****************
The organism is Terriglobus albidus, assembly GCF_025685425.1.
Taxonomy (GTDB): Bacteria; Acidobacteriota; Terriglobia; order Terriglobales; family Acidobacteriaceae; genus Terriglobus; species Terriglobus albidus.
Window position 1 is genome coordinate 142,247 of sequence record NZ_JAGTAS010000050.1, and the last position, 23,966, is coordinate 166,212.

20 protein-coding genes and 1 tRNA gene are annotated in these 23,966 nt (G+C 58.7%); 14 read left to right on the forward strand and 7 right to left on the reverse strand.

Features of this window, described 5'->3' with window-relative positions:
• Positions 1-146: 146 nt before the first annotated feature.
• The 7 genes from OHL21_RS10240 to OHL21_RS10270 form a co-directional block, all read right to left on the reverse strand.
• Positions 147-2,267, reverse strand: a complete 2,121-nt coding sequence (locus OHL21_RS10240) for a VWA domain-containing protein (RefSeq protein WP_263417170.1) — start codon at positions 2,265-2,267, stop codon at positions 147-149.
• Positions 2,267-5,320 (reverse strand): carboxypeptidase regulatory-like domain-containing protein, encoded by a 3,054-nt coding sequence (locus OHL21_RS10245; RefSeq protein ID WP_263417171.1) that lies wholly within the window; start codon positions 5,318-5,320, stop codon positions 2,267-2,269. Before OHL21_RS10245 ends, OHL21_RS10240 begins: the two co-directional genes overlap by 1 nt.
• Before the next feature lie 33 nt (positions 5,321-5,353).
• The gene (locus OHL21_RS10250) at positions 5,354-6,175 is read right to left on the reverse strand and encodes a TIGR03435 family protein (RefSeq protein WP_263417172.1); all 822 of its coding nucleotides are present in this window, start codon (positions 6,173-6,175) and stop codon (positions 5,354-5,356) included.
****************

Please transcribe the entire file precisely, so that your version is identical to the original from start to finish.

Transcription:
The organism is Terriglobus albidus, assembly GCF_025685425.1.
Taxonomy (GTDB): Bacteria; Acidobacteriota; Terriglobia; order Terriglobales; family Acidobacteriaceae; genus Terriglobus; species Terriglobus albidus.
Window position 1 is genome coordinate 142,247 of sequence record NZ_JAGTAS010000050.1, and the last position, 23,966, is coordinate 166,212.

20 protein-coding genes and 1 tRNA gene are annotated in these 23,966 nt (G+C 58.7%); 14 read left to right on the forward strand and 7 right to left on the reverse strand.

Features of this window, described 5'->3' with window-relative positions:
• Positions 1-146: 146 nt before the first annotated feature.
• The 7 genes from OHL21_RS10240 to OHL21_RS10270 form a co-directional block, all read right to left on the reverse strand.
• Positions 147-2,267, reverse strand: a complete 2,121-nt coding sequence (locus OHL21_RS10240) for a VWA domain-containing protein (RefSeq protein WP_263417170.1) — start codon at positions 2,265-2,267, stop codon at positions 147-149.
• Positions 2,267-5,320 (reverse strand): carboxypeptidase regulatory-like domain-containing protein, encoded by a 3,054-nt coding sequence (locus OHL21_RS10245; RefSeq protein ID WP_263417171.1) that lies wholly within the window; start codon positions 5,318-5,320, stop codon positions 2,267-2,269. Before OHL21_RS10245 ends, OHL21_RS10240 begins: the two co-directional genes overlap by 1 nt.
• Before the next feature lie 33 nt (positions 5,321-5,353).
• The gene (locus OHL21_RS10250) at positions 5,354-6,175 is read right to left on the reverse strand and encodes a TIGR03435 family protein (RefSeq protein WP_263417172.1); all 822 of its coding nucleotides are present in this window, start codon (positions 6,173-6,175) and stop codon (positions 5,354-5,356) included.